Blacklists  contain the names of people that have been placed on individual lists and that have been singled out in order to be punished or denied employment. Organizations are not exempt from these lists. Sometimes a person can be blacklisted for simply disagreeing with their employer. Some can be blacklisted for having a different political or social
viewpoint. When someone is blacklisted they are no longer able to seek a
job or any type of employment in that particular field. Just how legal
is this and what will be revealed by Stanley Dyrector in his open and
honest interviews and conversations with so many that have endured this
fate? Is this legal? In some cases yes and others you might think view
it as discrimination. Just where did this begin and how do people wind
up on these lists?

Merchants can add someone to these list by
denying him or her credit especially if someone has declared bankruptcy.
These lists are made public and the person faces more than just simple
embarrassment. Imagine having your image permanently tarnished? These lists are used to determine whether someone is denied the right to
belong to social clubs, dine in a particular restaurant, act in a play,
and go to a store and many other places. Some as you will learn when you
read this book are blacklisted for what others have stated as illegal
activities. Companies can be blacklisted too. A strong comparison can be
when many of us block private calls from our home phones or refuse to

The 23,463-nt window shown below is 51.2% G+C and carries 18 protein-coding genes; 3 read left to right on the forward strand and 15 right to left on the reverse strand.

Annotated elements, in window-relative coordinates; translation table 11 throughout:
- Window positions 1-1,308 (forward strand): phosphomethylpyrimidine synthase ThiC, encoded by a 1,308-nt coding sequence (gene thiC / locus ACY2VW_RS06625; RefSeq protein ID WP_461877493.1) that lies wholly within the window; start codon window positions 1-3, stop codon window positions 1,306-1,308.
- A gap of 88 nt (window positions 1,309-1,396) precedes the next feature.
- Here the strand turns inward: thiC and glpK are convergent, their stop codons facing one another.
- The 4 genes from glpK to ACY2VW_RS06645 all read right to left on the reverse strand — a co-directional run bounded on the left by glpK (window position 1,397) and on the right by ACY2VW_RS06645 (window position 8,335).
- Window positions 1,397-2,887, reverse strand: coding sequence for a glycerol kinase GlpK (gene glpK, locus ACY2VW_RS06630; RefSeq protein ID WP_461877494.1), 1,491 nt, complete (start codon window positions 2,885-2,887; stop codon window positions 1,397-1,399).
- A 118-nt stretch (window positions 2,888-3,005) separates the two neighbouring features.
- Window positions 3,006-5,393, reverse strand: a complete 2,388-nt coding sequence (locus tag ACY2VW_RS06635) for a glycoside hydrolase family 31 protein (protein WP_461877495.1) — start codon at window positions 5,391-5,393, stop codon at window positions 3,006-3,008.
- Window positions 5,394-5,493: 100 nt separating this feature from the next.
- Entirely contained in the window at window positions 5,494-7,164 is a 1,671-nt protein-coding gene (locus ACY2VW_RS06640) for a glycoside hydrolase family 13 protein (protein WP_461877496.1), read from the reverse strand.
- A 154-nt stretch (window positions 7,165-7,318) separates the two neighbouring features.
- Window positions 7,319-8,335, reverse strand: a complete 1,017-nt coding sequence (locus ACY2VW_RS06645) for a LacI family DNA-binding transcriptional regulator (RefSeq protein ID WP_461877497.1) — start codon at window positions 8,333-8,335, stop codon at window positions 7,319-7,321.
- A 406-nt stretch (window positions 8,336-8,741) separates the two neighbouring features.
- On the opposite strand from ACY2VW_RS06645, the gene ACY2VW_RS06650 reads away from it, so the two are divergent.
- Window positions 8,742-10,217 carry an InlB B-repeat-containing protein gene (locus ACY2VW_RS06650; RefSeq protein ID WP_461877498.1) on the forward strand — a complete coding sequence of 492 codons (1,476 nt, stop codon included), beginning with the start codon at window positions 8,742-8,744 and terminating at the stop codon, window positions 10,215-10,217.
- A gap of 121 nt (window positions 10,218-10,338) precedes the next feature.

answer calls listed as restricted. Some of us even block specific
callers or numbers from our phones. There are many reasons why someone is blacklisted. Let’s start with the first conversation in this book and learn more.

The author brilliantly introduces the reader to ten
writers, movies stars, Hollywood figures and others that were
blacklisted. He begins with three shows that focus on four specific
people as we hear their voices, their stories and understand what they
endured we also hear several audience members voice their opinions and
dissension. The people who were focused on during this period by
McCarthy were suspected and these people readily do admit to having ties
to the Communist Party. Hollywood was hit hard as many actors,
screenwriters, directors and producers were blacklisted. He begins with
The Hollywood Blacklist Part 1 with guest Jean Rouverol, Bernard Gordon, Oliver Crawford and Robert Lees each presenting the reasons why they were blacklisted but first sharing their back-stories and what led them to join the Communist Party and their experiences on the black list.
The first ten to be black listed were called The Hollywood Ten and refused
to cooperate with the investigation that was forged against them
invoking their First Amendment. Some were successful where others were
not. The Waldorf Statement issued by Hollywood executives would change the dynamics greatly as these ten were fired. Eight sent to prison for one year and the other two six months. Compared to the Salem Witch
trials this time period and what you are about to learn from reading
their stories was equally as volatile. Added in the author shares
information before we begin our journey into the past with these artists
about a pamphlet called Red Channels, which focused on broadcasting. In
this pamphlet 151 members of this industry were named and referred to
as “ Red Fascists and their sympathizers.” The United States government
concerned itself with finding links between Hollywood and the Communist
party. They created The House Committee on Un-American Activities or
HUAC, which released a report in 1938 stating that communism, was strong
in Hollywood. More than 42 movie professionals were named as communists
including Humphrey Bogart, James Cagney and Fredric March. Much of this